UK releases natural capital standards and mulls ESG fund guidelines

News comes as ISO takes sustainable finance standard to vote

The UK’s national standards setting body, the British Standards Institute (BSI), has published what it claims is the world’s first guidance for preparing natural capital accounts.

In the latest sign that the UK is carving out a leadership role on biodiversity and finance, the new standards, BS 8632: Natural Capital Accounting for Organisations – Specification, outline terminology, principles, steps and outputs for natural capital accounting.

According to BSI, the new framework will allow institutions to identify their impacts and dependencies on nature, and therefore the risks and opportunities arising from biodiversity loss. It will also make communication easier, and help the private sector make more informed business decisions. 

“By combining financial, environmental and socioeconomic information, natural capital accounting can reveal the value of nature to organisations and society, and importantly, the value of organisations’ impacts on nature,” said BSI’s Head of ESG Standards, David Fatscher.

The standard was developed by a committee including non-profits the Capitals Coalition, Forestry Scotland and the Institute of Chartered Accountants in England and Wales.

Tomorrow, BSI will be holding a webinar to introduce BS 8632.

The UK has been positioning itself as a frontrunner on biodiversity over the past year. It is a driving force behind the recently-launched Taskforce on Nature-related Financial Disclosures, which aims to develop global reporting standards on natural capital. In May the government said it will amend its Environment Bill to require legally-binding targets for species protection, in a move the Environment Secretary George Eustice said could provide a “Net Zero equivalent for nature”.

Today the Government responded to the Dasgupta Review on the economics of biodiversity – a major report it commissioned and was published earlier this year. In its response, it lays out ways it will support the delivery of a “nature positive future”, including potentially widening the mandate of the new UK Infrastructure Bank to cover natural capital. The bank, which is still in the process of being set up, plans to ‘crowd in’ private investment to help it invest £40bn in green infrastructure.

Biodiversity was high on the agenda at the G7 Leaders’ Summit in Cornwall on the weekend, too, with the launch of a Nature Compact. The seven countries – Canada, France, Germany, Italy, Japan, the UK and the US – have promised to shift incentives and use policy to tackle activities that harm nature, as well as increasing investment in nature and halting biodiversity loss by the end of the decade. 

Other standards being developed by national bodies under ISO

This is not BSI’s first attempt to create official standards for green and sustainable finance. The group told RI it is also working on guidance for sustainable investment funds in the UK, to be published next year. The standards are titled PAS 7342: Product fund – Assessment, monitoring and labelling of sustainable investment funds – Specification and will be the third under BSI’s Sustainable Finance Standardisation Programme.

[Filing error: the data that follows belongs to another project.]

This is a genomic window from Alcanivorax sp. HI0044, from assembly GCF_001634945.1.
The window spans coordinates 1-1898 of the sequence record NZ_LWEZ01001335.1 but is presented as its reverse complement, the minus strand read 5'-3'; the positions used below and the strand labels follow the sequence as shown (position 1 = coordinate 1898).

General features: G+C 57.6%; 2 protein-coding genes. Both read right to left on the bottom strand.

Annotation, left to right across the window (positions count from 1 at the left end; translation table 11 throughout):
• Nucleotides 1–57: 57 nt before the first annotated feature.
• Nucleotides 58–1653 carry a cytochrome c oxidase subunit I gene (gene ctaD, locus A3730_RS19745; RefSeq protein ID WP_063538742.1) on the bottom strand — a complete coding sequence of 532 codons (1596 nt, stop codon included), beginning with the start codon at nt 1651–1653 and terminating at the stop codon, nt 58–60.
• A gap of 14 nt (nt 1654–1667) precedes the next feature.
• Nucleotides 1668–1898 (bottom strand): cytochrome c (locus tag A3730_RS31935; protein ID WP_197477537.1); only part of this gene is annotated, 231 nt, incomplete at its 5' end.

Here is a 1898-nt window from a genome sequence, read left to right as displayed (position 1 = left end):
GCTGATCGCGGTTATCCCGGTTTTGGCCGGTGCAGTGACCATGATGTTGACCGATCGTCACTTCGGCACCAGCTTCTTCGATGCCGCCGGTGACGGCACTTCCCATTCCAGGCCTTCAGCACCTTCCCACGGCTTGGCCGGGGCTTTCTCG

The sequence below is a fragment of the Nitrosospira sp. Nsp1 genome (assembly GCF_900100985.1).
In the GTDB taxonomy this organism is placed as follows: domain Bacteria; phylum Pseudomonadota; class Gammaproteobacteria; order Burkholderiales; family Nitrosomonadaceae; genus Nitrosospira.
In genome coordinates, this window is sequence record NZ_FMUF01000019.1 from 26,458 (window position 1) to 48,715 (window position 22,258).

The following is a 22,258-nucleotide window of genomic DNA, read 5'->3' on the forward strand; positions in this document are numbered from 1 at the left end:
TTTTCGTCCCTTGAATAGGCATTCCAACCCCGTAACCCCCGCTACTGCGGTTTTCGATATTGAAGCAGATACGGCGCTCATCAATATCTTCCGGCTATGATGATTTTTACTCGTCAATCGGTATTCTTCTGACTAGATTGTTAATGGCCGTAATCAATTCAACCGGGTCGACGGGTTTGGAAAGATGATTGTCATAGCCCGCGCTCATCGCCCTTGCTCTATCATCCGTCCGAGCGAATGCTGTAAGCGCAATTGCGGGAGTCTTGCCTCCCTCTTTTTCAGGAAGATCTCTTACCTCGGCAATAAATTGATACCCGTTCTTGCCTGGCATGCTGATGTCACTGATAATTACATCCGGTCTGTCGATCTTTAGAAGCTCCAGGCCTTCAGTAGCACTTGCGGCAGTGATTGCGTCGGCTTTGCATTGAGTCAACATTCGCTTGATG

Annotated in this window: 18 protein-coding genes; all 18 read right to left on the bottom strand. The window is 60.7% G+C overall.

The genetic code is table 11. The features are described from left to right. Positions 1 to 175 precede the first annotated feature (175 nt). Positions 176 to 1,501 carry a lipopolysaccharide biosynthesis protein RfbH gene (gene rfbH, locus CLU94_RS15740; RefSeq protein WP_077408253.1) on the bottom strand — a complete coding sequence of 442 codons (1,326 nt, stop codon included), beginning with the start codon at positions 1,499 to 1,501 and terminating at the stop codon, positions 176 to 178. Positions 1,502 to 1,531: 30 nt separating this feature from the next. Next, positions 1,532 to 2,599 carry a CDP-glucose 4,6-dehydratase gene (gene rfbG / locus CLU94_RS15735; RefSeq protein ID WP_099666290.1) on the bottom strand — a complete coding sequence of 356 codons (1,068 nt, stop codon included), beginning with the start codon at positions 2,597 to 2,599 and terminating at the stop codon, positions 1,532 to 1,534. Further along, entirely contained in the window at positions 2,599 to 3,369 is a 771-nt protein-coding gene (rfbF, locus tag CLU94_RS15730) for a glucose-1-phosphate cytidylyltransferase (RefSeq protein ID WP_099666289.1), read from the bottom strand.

That programme is a five-year collaboration between the government’s Department for Business, Energy and Industrial Strategy and the UK financial services industry to “define globally applicable standards for the finance sector”.

BSI is one of 165 members of the International Standards Organisation (ISO), which focuses on developing globally-accepted standards. ISO has passed more than 20,000 standards, but sustainable finance is a relatively new area for the body, which works with countries to approve standards developed by different national member bodies. 

In this context, BSI has also been leading on the creation of principles and guidance for investors, banks, insurers, consultants, regulators and governments on sustainable finance, on behalf of ISO. Convener Hayden Morgan, who is also Director at UK-based Morgan Green Advisory, told RI an eight-week ballot by National Member Bodies will begin this week, based on a draft of that document. 

“Following feedback from that we will then be looking to launch the standard as part of COP26 engagement as a ‘Draft International Standard’,” he added.

Last month, ISO published its framework for ‘greenhouse gas management and related activities’, including requirements for assessing and reporting on investments and financing activities related to climate change.

Massamba Thioye, Co-Chair of the ISO Working Group that prepared the standard, and Manager of the Sustainable Development Mechanism Programme at UNFCCC, told RI there will be webinars targeting potential users in coming weeks.

Finally, a spokesperson for the Canadian Standards Association (CSA) told RI that its Committee on Transition and Sustainable Finance is in the final stages of reviewing and approving its ‘transition finance principles’ and ‘taxonomy guide’. The efforts to create a Canadian taxonomy aimed at decarbonisation have been led by Canada’s banking community, as well as investors and government bodies in the country.  

“This voluntary guide will be intended for the financial community and industry stakeholders and will be the first in Canada. At this time, we anticipate that the guide will be released in 2021,” the spokesperson said.